Taking it In
Why would we start a devo about Jonah with a passage from 2 Kings? Well, because that’s when Jonah is first mentioned in the Bible! It seems like a boring, straightforward passage with nothing but historical data. But, history always goes deeper than we expect and always has something to teach us. Jonah is first mentioned in the section of the narrative of 2 Kings that addresses the reign of King Jeroboam II. It doesn’t have the best things to say about him, because he’s one of those leaders that “did evil in the eyes of the Lord” or “didn’t keep God’s statutes.” However, with a closer look there are some good things said, even if indirectly. Jeroboam II’s great achievement was the recovery of a bunch of territory in the North that Israel had lost in its disputes with Syria, recalling fond memories of a greater time during King Solomon. But, this is exactly the point. It wasn’t Jeroboam who did these things, but Yahweh through him. Yahweh’s action in the world is accomplished by empowered humans be they good or bad. Jeroboam’s military and political success linked with Yahweh’s influence is taken on by the work of Jonah the prophet, not quite a noble character himself as we’ll see. He’s only mentioned in this verse and the book of Jonah can be seen as a commentary on this single verse in 2 Kings 14:25. Jonah connects political realities with Yahweh’s intentions for the world and Israel/Judah.
Working it Out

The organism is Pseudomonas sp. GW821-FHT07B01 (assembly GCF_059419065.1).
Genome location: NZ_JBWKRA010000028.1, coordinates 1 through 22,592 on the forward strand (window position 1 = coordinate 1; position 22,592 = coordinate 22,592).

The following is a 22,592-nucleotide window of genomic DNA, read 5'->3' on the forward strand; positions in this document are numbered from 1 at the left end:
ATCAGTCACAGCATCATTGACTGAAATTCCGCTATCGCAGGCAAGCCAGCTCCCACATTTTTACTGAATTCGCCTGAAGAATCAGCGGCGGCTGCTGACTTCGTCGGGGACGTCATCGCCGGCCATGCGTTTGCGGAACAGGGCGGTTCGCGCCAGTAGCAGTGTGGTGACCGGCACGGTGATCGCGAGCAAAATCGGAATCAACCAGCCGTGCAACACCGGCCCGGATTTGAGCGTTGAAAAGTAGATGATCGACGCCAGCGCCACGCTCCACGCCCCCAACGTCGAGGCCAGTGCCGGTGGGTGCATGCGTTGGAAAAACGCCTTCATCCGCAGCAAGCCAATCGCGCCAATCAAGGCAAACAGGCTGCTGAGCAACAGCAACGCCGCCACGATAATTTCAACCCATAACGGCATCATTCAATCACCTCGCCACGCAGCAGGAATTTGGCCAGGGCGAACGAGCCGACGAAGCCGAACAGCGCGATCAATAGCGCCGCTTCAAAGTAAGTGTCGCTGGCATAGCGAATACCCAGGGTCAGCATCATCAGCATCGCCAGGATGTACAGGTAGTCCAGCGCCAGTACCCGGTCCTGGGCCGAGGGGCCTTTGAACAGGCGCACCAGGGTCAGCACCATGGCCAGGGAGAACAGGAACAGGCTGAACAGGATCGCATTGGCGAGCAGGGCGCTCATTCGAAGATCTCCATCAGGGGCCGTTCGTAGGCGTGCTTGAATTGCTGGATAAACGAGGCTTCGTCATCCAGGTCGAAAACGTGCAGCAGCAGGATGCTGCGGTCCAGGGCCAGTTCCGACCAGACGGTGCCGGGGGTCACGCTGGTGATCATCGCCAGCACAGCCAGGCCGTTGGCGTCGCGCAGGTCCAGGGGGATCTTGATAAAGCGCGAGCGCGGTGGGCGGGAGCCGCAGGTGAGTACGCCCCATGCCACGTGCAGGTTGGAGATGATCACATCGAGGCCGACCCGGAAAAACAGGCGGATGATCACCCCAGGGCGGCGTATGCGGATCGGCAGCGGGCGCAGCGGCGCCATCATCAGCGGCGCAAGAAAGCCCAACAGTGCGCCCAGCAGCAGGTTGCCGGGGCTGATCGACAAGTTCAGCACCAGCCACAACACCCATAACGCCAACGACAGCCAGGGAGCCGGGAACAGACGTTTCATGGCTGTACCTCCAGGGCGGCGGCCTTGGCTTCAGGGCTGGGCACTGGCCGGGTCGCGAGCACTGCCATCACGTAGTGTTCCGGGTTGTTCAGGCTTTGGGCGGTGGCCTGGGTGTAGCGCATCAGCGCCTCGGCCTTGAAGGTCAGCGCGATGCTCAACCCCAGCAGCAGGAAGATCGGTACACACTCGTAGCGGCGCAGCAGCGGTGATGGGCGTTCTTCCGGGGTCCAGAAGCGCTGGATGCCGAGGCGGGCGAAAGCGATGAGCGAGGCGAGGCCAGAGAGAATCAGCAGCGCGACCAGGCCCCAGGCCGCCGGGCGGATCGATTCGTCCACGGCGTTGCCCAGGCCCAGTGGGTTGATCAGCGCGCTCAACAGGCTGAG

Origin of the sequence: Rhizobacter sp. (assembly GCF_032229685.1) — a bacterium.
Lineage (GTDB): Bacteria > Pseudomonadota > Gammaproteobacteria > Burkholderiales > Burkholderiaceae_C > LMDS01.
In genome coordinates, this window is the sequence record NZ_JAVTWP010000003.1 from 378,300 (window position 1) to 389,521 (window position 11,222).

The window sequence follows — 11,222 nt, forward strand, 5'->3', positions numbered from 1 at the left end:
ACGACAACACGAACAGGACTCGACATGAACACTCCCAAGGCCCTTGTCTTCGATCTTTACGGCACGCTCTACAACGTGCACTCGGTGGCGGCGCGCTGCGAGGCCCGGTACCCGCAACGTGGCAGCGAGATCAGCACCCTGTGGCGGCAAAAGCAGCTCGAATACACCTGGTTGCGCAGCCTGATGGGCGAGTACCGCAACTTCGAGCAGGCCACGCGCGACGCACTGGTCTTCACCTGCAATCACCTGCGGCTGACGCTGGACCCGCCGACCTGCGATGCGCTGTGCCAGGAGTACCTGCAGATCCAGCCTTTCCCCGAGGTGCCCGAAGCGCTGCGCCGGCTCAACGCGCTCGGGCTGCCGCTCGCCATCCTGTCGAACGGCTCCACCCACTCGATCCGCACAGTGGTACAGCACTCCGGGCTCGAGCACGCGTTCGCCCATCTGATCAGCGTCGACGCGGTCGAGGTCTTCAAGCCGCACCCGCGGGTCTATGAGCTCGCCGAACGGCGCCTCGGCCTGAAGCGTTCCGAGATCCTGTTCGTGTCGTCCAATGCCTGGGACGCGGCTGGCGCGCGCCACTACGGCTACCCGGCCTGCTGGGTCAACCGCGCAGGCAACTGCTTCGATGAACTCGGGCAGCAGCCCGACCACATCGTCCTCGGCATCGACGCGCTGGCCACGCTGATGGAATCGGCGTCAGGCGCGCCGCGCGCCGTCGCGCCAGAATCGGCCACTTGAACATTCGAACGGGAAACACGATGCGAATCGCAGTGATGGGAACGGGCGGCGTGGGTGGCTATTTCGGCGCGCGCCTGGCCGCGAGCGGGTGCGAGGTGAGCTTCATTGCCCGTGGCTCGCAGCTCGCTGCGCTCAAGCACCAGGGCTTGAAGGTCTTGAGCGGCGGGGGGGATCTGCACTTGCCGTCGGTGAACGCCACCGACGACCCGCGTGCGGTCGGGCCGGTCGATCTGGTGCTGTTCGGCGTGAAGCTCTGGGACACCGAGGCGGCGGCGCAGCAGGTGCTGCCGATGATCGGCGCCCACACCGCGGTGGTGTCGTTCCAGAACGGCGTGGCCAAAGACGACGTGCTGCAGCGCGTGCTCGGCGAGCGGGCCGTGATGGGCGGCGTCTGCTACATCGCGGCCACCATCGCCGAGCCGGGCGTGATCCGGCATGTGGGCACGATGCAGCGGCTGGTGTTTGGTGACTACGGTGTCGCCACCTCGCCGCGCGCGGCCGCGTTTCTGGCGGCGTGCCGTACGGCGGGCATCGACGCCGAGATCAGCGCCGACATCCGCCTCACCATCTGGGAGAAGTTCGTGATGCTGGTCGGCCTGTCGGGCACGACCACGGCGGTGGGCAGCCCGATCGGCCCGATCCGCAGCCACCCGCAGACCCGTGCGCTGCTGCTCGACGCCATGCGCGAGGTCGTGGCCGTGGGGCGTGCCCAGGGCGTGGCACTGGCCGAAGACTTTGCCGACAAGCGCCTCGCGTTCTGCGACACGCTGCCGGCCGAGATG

The kings of Israel are living in the political and military world of power, violence, aggression, and suffering no matter how glorious their reigns are recorded. They paint a picture of how faith operates in a world of real power, even though Jeroboam II isn’t painted as a man of deep faith. It’s not about the person or character of such a person but the theological insistence that history is an arena in which God governs and acts. These verses are a great description of events because Yahweh is credited with all success of the Northern king, and because Yahweh is gracious toward the very North that the narrator of Kings condemns. It’s God, represented by Jonah, who sees the “bitter distress” of Israel (probably caused by Syrian harassment among other nations) and responds. What is absolutely astounding here is that the heart of God is specifically and powerfully loving, and turns up in places where we would think God would stay as far away as possible. Places like, as we’ll see, Nineveh. But, like the kings and prophets of old, including Jonah himself, we too are imperfect vessels by which God can do great things. And if we’re uncomfortable about where we are being “sent” by God, we’re probably heading in the right direction or on the right track, to some degree or another.